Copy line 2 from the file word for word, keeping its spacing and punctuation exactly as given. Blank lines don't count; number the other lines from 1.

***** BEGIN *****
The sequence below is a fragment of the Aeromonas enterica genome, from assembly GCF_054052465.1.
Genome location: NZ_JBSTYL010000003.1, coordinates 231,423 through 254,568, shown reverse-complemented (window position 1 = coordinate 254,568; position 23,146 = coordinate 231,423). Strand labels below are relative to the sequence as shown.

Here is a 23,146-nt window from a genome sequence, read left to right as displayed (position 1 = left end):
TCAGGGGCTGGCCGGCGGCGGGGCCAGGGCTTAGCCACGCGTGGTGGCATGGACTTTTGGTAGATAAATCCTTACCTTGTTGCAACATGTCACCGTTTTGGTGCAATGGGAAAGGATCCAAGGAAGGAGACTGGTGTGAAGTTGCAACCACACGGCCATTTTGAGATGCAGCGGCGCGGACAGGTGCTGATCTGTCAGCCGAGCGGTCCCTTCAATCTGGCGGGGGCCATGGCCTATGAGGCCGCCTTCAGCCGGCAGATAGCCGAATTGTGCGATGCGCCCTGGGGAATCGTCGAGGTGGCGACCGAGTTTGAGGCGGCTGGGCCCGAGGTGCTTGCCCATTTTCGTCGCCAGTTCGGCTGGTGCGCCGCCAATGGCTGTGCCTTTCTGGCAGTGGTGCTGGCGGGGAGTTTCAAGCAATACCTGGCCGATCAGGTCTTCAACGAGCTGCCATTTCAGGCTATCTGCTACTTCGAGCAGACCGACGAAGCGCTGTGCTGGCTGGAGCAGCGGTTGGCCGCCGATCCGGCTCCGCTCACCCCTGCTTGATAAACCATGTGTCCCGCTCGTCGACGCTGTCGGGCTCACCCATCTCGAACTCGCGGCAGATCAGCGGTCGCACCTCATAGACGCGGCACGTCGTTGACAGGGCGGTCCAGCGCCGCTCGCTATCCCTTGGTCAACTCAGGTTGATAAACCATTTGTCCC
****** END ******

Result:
Genome location: NZ_JBSTYL010000003.1, coordinates 231,423 through 254,568, shown reverse-complemented (window position 1 = coordinate 254,568; position 23,146 = coordinate 231,423). Strand labels below are relative to the sequence as shown.